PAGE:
Five years ago, I dropped out of a grad program in the Humanities after only two quarters (and I barely lasted that long).
It was a highly-regarded program; I had full funding for the first year; the faculty included many scholars working in my areas of interest; my fellow grad students were a congenial bunch, and the department and staff were very supportive. As grad programs go, I had it good–and I knew it.
At the same time, I was utterly miserable. Before that first quarter was half-over I knew it was a mistake. I felt trapped and suffocated and didn’t want to be there. Specializing in a particular field (which I had been so excited about when I applied the year before) now seemed like a dead end. I wondered how I was going to make it through the next two years of coursework, much less write a dissertation.
I wanted to quit, but gave it another quarter to see if things got better; I’d worked so hard to get there, after all. The professors who wrote my letters of recommendation were also friends, and didn’t want to disappoint them. I dreaded telling my family I’d left, and explaining why. I didn’t want to be the first one in my cohort to drop out. And besides, grad students are supposed to be miserable, aren’t they?
I stuck it out through that second quarter because–on paper at least–all the long-term advantages of staying outweighed the immediate benefits of leaving. When I wrote them down, the pro side of the page had a long list of very good reasons why staying was the better option; the con side just said, “I’m completely miserable. I hate grad school. I want to quit.”
I’ve stopped making pro vs. con lists when I have a decision to make. Those lists might be worthwhile when deciding which of two similar products to buy, but for big life decisions, such as quitting grad school? Useless. Deep-down, I always know what I really want to do anyway, so now I just do it–because during that second quarter I learned that no matter how many entries may be in the pro column, they can never offset “I’m completely miserable.”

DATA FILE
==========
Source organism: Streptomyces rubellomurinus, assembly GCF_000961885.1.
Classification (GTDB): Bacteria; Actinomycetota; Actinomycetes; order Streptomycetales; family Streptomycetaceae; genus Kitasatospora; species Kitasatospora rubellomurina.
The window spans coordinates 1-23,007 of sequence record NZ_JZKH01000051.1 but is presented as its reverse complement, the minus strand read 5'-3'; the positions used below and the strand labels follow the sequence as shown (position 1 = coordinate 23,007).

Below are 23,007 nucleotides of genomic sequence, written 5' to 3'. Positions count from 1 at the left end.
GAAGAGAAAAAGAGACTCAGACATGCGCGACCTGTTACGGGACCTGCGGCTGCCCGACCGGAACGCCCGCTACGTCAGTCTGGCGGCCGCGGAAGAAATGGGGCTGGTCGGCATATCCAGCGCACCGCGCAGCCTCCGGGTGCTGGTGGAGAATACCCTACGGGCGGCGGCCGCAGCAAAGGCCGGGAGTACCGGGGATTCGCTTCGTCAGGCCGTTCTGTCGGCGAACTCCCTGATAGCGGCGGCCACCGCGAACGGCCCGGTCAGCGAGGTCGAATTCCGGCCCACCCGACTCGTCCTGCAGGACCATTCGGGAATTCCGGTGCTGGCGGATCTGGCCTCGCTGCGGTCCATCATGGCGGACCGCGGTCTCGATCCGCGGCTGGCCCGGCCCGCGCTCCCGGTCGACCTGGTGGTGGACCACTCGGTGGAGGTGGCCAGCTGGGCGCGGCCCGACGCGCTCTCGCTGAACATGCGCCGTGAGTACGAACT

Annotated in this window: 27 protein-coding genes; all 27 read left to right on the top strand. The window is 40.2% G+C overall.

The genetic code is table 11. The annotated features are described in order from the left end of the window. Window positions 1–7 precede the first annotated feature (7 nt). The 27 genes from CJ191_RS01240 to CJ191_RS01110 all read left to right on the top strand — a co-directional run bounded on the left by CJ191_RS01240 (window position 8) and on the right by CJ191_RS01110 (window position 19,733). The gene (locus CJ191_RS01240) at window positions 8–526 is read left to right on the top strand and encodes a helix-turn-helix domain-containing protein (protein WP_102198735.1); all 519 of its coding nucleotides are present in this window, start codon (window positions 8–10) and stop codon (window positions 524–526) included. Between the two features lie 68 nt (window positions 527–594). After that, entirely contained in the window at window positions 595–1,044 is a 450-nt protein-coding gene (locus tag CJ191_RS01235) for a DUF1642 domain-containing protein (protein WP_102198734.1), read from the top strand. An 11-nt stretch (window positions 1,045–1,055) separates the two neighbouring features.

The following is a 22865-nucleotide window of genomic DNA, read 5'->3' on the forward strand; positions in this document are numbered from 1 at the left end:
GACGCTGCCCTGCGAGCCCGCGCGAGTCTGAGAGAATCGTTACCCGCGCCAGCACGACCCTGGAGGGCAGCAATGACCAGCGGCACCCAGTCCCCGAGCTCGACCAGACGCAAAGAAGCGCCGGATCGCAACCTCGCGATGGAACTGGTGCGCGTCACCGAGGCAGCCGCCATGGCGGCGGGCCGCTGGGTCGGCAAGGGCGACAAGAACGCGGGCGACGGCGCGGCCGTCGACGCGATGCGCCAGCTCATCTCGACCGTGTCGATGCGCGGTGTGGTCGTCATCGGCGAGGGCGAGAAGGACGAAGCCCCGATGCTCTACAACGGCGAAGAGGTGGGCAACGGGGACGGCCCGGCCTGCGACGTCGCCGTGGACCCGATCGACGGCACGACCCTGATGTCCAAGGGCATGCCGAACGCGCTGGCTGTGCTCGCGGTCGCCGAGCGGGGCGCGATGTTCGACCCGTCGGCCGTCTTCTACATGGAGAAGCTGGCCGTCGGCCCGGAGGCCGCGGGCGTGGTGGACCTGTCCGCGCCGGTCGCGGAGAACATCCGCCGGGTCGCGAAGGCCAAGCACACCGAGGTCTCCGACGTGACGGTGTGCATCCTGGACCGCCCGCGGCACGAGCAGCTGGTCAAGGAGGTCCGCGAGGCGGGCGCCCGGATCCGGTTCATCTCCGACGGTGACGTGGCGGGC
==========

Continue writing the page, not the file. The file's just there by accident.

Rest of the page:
The day I quit was crap. It was pissing rain, I had a cat at the vet’s with a mysterious liver ailment, I had an intestinal bug of my own, and I got shit on by a crow as I trudged across the quad to see the department chair. And yes, I was grieving, too. I’d spent my final two years of undergrad high on the idea of grad school, a PhD, and a career in academia. As a non-trad student who had been a classic fuck-up and underachiever in my teens and 20s, only to discover in my 30s that I could be an outstanding student, I was determined to go all the way with it. So many of my undergrad professors urged me to consider grad school, and it was intoxicating to think that I could be a scholar and an intellectual–one of them!–instead of just somebody who read a lot of books and chose to live in college towns. I rode that high tide of ambition into grad school, so I felt pretty gloomy that day as I watched the tide recede.
When I left the chair’s office, however, I felt incredibly light for the first time in months. I had absolutely no idea what I was going to do next, other than perhaps write a novel (which remains unwritten), but it didn’t matter. As I walked back across the quad, I knew I’d made the right decision and that I would not come to regret it.
And to this day, I haven’t.